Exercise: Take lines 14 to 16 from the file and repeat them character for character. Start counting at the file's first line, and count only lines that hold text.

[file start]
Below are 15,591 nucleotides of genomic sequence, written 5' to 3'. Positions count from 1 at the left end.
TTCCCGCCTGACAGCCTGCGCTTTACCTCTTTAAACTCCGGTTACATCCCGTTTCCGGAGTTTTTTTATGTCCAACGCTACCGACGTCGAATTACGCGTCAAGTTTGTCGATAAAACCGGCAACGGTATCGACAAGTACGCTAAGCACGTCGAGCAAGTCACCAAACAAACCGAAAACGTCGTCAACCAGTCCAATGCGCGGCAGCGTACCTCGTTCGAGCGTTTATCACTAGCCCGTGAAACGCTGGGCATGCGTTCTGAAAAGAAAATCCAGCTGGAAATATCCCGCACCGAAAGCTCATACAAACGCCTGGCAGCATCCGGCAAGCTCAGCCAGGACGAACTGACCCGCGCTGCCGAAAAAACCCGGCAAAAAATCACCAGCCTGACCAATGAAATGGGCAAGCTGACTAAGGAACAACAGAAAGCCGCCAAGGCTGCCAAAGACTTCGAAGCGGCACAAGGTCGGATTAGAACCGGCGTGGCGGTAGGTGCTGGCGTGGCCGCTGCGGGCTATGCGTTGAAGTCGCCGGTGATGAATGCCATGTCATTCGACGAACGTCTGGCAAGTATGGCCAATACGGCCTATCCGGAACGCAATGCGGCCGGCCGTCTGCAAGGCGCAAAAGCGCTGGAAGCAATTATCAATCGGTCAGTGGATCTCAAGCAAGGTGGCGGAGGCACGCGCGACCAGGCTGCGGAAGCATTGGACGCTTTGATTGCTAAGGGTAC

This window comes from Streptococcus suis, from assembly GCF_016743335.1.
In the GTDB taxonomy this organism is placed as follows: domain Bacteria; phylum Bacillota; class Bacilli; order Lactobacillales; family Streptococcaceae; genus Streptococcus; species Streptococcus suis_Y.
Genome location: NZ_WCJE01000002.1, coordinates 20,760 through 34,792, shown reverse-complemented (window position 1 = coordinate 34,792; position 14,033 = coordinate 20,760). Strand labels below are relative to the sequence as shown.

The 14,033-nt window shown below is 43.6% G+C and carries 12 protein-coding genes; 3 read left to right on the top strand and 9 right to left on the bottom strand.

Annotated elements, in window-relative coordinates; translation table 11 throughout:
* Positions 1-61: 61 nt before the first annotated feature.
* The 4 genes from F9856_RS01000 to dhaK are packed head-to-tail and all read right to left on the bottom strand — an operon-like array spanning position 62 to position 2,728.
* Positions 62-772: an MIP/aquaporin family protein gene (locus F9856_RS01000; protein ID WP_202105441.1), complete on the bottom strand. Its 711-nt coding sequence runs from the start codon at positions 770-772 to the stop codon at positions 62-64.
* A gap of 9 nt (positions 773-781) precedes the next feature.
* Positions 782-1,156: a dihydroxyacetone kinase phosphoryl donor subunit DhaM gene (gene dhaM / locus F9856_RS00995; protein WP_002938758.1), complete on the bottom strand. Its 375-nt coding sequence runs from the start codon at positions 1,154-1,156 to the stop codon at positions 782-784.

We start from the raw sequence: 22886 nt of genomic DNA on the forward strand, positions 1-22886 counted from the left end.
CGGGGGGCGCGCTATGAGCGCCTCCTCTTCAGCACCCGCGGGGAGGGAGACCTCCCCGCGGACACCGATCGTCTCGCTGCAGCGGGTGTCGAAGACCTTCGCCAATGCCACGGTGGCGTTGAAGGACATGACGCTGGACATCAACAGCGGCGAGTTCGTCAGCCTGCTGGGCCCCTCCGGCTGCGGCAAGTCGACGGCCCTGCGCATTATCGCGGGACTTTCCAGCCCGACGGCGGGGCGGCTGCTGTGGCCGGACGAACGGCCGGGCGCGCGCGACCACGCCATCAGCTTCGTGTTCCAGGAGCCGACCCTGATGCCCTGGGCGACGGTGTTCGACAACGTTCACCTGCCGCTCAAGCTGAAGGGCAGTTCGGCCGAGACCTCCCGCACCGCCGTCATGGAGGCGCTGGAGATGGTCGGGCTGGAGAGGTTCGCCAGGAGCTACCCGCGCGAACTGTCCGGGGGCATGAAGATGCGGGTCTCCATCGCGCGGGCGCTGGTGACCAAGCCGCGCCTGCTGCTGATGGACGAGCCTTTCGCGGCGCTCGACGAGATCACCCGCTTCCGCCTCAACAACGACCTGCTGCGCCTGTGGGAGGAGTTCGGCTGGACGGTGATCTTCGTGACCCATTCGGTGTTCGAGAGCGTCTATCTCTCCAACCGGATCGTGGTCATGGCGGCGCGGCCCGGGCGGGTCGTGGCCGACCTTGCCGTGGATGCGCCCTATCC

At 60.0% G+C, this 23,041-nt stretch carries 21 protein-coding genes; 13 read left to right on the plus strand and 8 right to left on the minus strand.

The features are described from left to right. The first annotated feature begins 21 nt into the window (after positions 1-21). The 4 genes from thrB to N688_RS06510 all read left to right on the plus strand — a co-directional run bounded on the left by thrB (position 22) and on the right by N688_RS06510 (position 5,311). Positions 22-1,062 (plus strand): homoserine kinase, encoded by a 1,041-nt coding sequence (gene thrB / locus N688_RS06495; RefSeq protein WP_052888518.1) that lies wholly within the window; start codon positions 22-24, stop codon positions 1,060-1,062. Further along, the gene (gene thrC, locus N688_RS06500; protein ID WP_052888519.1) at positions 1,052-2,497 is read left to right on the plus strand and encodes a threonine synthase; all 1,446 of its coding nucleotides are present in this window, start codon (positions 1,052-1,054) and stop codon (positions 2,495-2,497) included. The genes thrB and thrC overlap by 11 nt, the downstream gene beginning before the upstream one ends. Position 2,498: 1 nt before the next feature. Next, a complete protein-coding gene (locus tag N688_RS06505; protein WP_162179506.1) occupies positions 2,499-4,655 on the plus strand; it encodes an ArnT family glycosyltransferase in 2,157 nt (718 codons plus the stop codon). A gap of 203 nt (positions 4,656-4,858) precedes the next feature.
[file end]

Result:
CGGGGGGCGCGCTATGAGCGCCTCCTCTTCAGCACCCGCGGGGAGGGAGACCTCCCCGCGGACACCGATCGTCTCGCTGCAGCGGGTGTCGAAGACCTTCGCCAATGCCACGGTGGCGTTGAAGGACATGACGCTGGACATCAACAGCGGCGAGTTCGTCAGCCTGCTGGGCCCCTCCGGCTGCGGCAAGTCGACGGCCCTGCGCATTATCGCGGGACTTTCCAGCCCGACGGCGGGGCGGCTGCTGTGGCCGGACGAACGGCCGGGCGCGCGCGACCACGCCATCAGCTTCGTGTTCCAGGAGCCGACCCTGATGCCCTGGGCGACGGTGTTCGACAACGTTCACCTGCCGCTCAAGCTGAAGGGCAGTTCGGCCGAGACCTCCCGCACCGCCGTCATGGAGGCGCTGGAGATGGTCGGGCTGGAGAGGTTCGCCAGGAGCTACCCGCGCGAACTGTCCGGGGGCATGAAGATGCGGGTCTCCATCGCGCGGGCGCTGGTGACCAAGCCGCGCCTGCTGCTGATGGACGAGCCTTTCGCGGCGCTCGACGAGATCACCCGCTTCCGCCTCAACAACGACCTGCTGCGCCTGTGGGAGGAGTTCGGCTGGACGGTGATCTTCGTGACCCATTCGGTGTTCGAGAGCGTCTATCTCTCCAACCGGATCGTGGTCATGGCGGCGCGGCCCGGGCGGGTCGTGGCCGACCTTGCCGTGGATGCGCCCTATCC

At 60.0% G+C, this 23,041-nt stretch carries 21 protein-coding genes; 13 read left to right on the plus strand and 8 right to left on the minus strand.

The features are described from left to right. The first annotated feature begins 21 nt into the window (after positions 1-21). The 4 genes from thrB to N688_RS06510 all read left to right on the plus strand — a co-directional run bounded on the left by thrB (position 22) and on the right by N688_RS06510 (position 5,311). Positions 22-1,062 (plus strand): homoserine kinase, encoded by a 1,041-nt coding sequence (gene thrB / locus N688_RS06495; RefSeq protein WP_052888518.1) that lies wholly within the window; start codon positions 22-24, stop codon positions 1,060-1,062. Further along, the gene (gene thrC, locus N688_RS06500; protein ID WP_052888519.1) at positions 1,052-2,497 is read left to right on the plus strand and encodes a threonine synthase; all 1,446 of its coding nucleotides are present in this window, start codon (positions 1,052-1,054) and stop codon (positions 2,495-2,497) included. The genes thrB and thrC overlap by 11 nt, the downstream gene beginning before the upstream one ends. Position 2,498: 1 nt before the next feature. Next, a complete protein-coding gene (locus tag N688_RS06505; protein WP_162179506.1) occupies positions 2,499-4,655 on the plus strand; it encodes an ArnT family glycosyltransferase in 2,157 nt (718 codons plus the stop codon). A gap of 203 nt (positions 4,656-4,858) precedes the next feature.